Spatial Analysis of Seven Islands in Indonesia to Determine Stunting Hotspots

Tiopan Sipahutar, Tris Eryando, Meiwita Budiharsana


Indonesia is a vast country struggling to reduce its stunting prevalence. Hence, identifying priority areas is urgent. In determining areas to prioritize, one needs to consider geographical issues, particularly correlations among areas. This study aimed to discover whether stunting prevalence in Indonesia occurs randomly or in clusters; and, if it occurs in clusters, which areas are the hotspots. This ecological study used aggregate data from the 2018 National Basic Health Research and Poverty Data and Information Report from the Statistics Indonesia. This study analyzed 514 districts/cities across 34 provinces on seven main islands in Indonesia. The method used was the Euclidean distance to define the spatial weight. Moran's index test was used to identify autocorrelation, while a Moran scatter plot was applied to identify stunting hotspots. Autocorrelation was found among districts/cities in Sumatra, Java, Sulawesi, and Bali East Nusa Tenggara West Nusa Tenggara Islands, resulting in 133 districts/cities identified as stunting hotspots on four major islands. Autocorrelation proves that stunting in Indonesia does not occur randomly.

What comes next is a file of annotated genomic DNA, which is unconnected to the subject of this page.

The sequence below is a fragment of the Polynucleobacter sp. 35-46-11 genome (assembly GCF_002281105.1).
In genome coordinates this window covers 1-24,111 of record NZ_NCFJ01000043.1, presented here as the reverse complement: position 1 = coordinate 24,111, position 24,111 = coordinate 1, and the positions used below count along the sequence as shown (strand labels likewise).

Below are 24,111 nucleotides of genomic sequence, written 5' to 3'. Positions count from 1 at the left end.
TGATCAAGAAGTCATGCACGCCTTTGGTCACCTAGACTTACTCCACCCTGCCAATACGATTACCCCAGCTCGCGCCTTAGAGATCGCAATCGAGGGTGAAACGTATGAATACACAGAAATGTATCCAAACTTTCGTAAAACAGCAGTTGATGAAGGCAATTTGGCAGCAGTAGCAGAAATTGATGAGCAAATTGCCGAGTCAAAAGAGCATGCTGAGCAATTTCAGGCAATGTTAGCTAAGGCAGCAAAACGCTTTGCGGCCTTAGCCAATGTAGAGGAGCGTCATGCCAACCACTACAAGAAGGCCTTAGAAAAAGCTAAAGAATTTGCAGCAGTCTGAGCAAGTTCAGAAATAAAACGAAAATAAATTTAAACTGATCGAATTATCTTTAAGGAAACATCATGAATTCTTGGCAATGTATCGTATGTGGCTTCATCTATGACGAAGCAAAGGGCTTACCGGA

Indonesia; spatial analysis; stunting; stunting hotspots

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